EXCLUSIVE: Parents of alleged Five Points shooter apologize to victim

tflach@thestate.comOctober 23, 2013 

Michael Juan Smith pictured with his son, Michael "June Bug" Smith, 2. Contributed Photo/The Smith Family


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    Martha Childress is recouperating in an Atlanta rehabilitation facility.

    Anyone wishing to contribute to the Martha Childress Trust Fund, LLC to help pay for expected expenses and costs that insurance will not cover, can give online at PrayforMartha.com. For contributions by mail, the address is Martha Childress Trust Fund, LLC, PO Box 25653, Greenville, SC 29616.

    Students to gather Thursday

    USC student groups are holding a concert called “Not So Thirsty Thursday,” from 10 p.m. to 2 a.m. Thursday on the fields near the Strom Thurmond Wellness and Fitness Center to support Childress and call for safety in Five Points.

— The mother of the man accused of shooting a University of South Carolina student in Five Points says she is praying for the girl to bounce back from a shot that paralyzed her.

“I hate the situation,” Juanita Smith said in an interview with The State newspaper Tuesday. “I pray for the young lady every day. He (her son) did not mean to shoot her.”

Her son, Michael Juan Smith, 20, is accused to shooting 18-year-old Martha Childress on Oct. 13 as she waited for a taxi, leaving her paralyzed from the waist down.

His father, Michael, said his family extends “our deepest apologies” to Childress and her family.

Their son, 20, also is upset at what happened to Childress, his mother said. “It’s distraught for him.”

Smith’s parents are stunned at the tragedy, saying they’ve been told by their son’s friends that he shot in self-defense after being taunted.

“Somebody had to threaten him,” Smith’s mother said. “What happened is out of character. He’s laidback, chill.”

Her son apparently fired after hearing taunts and then the click of guns from a group of men following him, she said.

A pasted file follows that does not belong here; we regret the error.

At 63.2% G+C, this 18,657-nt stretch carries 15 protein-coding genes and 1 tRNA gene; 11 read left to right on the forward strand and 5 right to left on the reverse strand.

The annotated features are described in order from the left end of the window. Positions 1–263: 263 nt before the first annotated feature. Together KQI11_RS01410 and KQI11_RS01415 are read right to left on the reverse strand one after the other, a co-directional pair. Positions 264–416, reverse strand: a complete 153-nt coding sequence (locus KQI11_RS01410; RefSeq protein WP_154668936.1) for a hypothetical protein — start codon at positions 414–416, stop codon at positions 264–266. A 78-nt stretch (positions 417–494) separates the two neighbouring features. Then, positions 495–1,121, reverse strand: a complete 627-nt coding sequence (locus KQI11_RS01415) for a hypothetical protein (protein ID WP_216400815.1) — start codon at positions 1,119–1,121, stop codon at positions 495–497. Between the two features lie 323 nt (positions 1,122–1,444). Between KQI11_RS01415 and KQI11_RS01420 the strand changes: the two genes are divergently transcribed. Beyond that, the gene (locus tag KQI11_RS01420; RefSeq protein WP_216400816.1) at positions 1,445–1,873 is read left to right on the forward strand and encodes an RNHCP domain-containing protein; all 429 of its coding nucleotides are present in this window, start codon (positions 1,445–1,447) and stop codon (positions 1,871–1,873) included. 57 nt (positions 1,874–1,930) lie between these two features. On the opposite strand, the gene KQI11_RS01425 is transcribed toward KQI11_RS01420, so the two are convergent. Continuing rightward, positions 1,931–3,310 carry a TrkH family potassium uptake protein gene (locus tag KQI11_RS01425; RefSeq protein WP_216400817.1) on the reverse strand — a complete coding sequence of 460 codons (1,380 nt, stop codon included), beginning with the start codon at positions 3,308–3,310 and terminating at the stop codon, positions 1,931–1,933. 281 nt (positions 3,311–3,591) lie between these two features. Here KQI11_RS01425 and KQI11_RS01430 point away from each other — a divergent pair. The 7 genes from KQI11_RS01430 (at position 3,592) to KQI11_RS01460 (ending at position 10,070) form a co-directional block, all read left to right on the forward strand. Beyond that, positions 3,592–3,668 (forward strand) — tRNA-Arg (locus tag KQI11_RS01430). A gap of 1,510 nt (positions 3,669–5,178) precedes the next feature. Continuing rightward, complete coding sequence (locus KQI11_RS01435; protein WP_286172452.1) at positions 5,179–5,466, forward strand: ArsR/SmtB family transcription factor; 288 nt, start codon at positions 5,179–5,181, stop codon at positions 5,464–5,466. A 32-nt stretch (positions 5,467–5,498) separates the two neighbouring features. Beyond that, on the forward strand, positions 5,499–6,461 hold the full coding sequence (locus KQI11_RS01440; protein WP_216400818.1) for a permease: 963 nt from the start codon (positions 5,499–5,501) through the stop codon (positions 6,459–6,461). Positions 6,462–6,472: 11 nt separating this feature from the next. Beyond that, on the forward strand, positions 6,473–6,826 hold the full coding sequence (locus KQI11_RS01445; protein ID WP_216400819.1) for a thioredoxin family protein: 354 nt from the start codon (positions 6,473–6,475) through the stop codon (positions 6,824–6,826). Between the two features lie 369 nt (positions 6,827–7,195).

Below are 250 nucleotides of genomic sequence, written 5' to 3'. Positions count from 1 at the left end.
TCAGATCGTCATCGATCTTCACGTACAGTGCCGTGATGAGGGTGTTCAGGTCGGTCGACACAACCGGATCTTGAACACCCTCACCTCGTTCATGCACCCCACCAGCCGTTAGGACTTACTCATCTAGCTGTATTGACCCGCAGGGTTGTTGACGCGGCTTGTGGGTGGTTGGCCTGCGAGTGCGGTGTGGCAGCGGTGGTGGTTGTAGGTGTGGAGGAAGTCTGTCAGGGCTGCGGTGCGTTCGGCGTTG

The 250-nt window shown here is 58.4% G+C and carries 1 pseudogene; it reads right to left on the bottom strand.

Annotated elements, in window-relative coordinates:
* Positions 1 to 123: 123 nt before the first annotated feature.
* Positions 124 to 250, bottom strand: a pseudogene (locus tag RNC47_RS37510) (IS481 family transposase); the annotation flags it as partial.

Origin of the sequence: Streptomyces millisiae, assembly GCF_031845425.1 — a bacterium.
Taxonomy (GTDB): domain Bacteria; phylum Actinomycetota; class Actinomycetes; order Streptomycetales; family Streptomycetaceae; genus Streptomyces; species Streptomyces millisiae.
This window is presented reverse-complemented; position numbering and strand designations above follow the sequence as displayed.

Police are seeking three men seen arguing with Michael Juan Smith. His parents say they don’t recognize pictures of the three released by police.

Their son left their duplex in the St. Andrews area earlier that evening, telling them he was headed to the State Fair with his girlfriend, the couple said.

They don’t know how he wound up in the Five Points area, but theorize he went there because he met his girlfriend in a club in the area a few months ago.

Smith said she didn’t know how her son acquired a pistol.

“I never saw him with a gun,” Smith’s mother said. “This is something very new to me. We can’t believe it.”

Smith has been convicted twice of burglary but did not use a gun in the crimes, according to court documents. He was out of prison on probation and living at his parents’ home at the time of the Five Points shooting.

Smith’s mother said she is at a loss to explain why her son resorted to violence. “We instilled church into him.”

A Facebook page contains pictures of him, along with messages of support in street language since the shooting, along with comments that Smith was protecting himself for unspecified reasons. His parents say those pictures are of their son and others.

Childress is receiving care at an Atlanta facility specializing in spinal-cord rehabilitation, members of her family say.

She was struck by what police say was a stray bullet fired by Smith, police say. No one else fired a weapon.

Her shooting ignited new demands on Columbia police and city officials to improve security in the popular entertainment area near USC.

The area is not safe for students after midnight, USC president Harris Pastides has warned.

Michael Juan Smith avoided long sentences in Richland County courts on the burglary charges. He was released on parole in February after serving 10 months of a two-year sentence for probation violations, authorities say.

His parents say he failed to finish the community service required as part of a deal that kept him out of prison initially.

Her son was taking advantage of his recent release to straighten up, his mother said.

Since then, her son worked in restaurants and landscaping while studying for his GED degree after leaving Columbia High School before graduation, she said.

He is the oldest of two sons. Smith’s parents, both 43, work in restaurants near their home.

The younger Smith is called “Junior” by his family even though he has a different middle name than his father. To his friends, he is known as Flame, his parents said.

Smith’s parents are upset that he is being demonized, saying he was in the wrong place at the wrong time.

“They (authorities) are painting a picture of him as a thug,” his mother said. “That’s not the case at all. He fell on bad luck.”

Smith has been in the Alvin S. Glenn Detention Center since being denied bond Oct. 14. His parents say he is staying in touch through phone calls.

Richland County public defender Douglas Strickler confirmed that his office will present the younger Smith in upcoming legal proceedings.

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